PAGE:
Anyway, in case you are not familiar with Hoi An, it’s a beautiful little UNESCO World Heritage town in Central Vietnam. I flew from Ho Chi Minh City to Da Nang specifically to visit Hoi An as I had heard such rave reviews.
The architecture of the town is beautiful, the houses all Gold and Yellow and unlike anything I have ever seen in Asia.
The streets are lined with quaint stores, tailors (a lot of them!) and quirky tea rooms.
Hoi An provided such a visual contrast to the rest of Vietnam – a perfectly picturesque town unspoilt by the after-effects of War. It’s a great place to take a more relaxed pace, and enjoy getting lost in the twisty streets of Old Town.
The Vietnamese are homing in on the increase of tourists to Hoi An and as such have introduced an ‘entrance fee’ for the town. The ticket is 120,000 VND (circa $5/£3) and valid for 10 days, allowing entrance to six main sites of interest.
Be sure to buy the ticket when you spot a booth, as you have to show it before entering sites of interest, and you cannot buy it at the site.
WHAT TO DO
Beach Bum – An Bang beach is just a short bicycle ride away (10 -15 minutes). It’s a really nice route in fact, I enjoyed speeding through paddy fields and dusty roads on my bicycle with my little pointed Vietnamese hat.
Fabric Shopping – Hoi An is famous for fabrics and bespoke tailoring. Stepping into a store here you are met with walls filled with fabric hangers, rail upon rail and book upon book of swatches and patterns. You can buy a custom made piece starting from $20 (depending of course on the material, the style, etc.) It may seem a little daunting at first, but what better way to buy an article that you know is completely one of a kind?
Cooking Classes – One of my favourite ways to uncover a Country’s culture is through its food. Also, isn’t it annoying when you discover something truly delicious and then you have no idea how to replicate it? Cooking classes are everywhere in Hoi An. A lot of restaurants offer them, and they are often cheaper than the ‘cooking schools’ advertised on the streets and in the hotels, so shop around.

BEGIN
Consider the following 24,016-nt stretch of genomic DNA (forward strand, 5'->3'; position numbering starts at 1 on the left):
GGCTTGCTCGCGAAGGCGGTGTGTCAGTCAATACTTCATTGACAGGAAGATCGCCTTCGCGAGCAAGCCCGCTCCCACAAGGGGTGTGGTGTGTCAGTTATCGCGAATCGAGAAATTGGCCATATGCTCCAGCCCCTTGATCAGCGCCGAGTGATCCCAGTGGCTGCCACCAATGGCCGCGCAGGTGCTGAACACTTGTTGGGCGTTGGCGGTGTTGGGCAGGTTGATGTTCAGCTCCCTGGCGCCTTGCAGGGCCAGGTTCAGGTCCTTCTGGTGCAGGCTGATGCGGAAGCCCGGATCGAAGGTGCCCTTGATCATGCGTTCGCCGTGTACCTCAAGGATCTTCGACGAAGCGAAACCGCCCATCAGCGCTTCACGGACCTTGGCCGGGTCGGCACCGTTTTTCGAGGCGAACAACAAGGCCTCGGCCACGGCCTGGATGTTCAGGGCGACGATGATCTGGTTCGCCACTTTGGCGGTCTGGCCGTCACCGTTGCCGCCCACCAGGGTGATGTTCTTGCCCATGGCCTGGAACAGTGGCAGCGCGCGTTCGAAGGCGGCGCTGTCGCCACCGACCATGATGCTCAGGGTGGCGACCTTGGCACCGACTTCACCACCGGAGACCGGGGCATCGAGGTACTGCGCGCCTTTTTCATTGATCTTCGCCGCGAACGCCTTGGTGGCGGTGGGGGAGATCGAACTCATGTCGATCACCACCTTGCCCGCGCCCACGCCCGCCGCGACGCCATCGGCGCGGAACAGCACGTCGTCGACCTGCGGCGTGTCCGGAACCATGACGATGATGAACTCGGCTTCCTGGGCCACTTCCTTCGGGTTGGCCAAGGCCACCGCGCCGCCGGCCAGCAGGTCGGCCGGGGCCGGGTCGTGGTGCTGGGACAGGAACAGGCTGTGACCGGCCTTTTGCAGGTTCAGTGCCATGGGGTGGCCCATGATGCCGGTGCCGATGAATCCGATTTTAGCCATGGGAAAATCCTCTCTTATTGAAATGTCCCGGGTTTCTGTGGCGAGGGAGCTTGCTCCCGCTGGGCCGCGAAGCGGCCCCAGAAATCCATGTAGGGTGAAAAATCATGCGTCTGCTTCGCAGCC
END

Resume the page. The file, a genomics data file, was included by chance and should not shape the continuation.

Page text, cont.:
The Outdoor Market – The market lining the river in Hoi An Old Town is a bustling and chaotic mix of seemingly frail old Vietnamese ladies chopping fruit and vegetables with Machetes, fish mongers showing off their latest catches, and some damn tasty street food.
Old Town Admission Sites – You can enter six sites using your ‘old town’ admission pass.
I enjoyed The Fujian Chinese Assembly Hall –A Chinese assembly hall turned temple for the Goddess Thien Hau, Quan Cong Temple, and the Tan Ky House (one of a number of rich Merchant’s houses from the previous century, exquisitely decorated, perfectly preserved and now made open to tourist visits)
The Japanese Covered Bridge – As pictured above, and a nice photo op. The bridge is thought to have been built by Hoi An’s Japanese community back in the 16th century.
Water Puppets – Vietnamese water puppet shows were created by paddy field farmers as a means to entertain their families during times of floods. Today, this is a popular theatre showing and there is a large theatre on the outskirts of Hoi An that offers twice daily showings at just 15,000 VND for an hour’s show.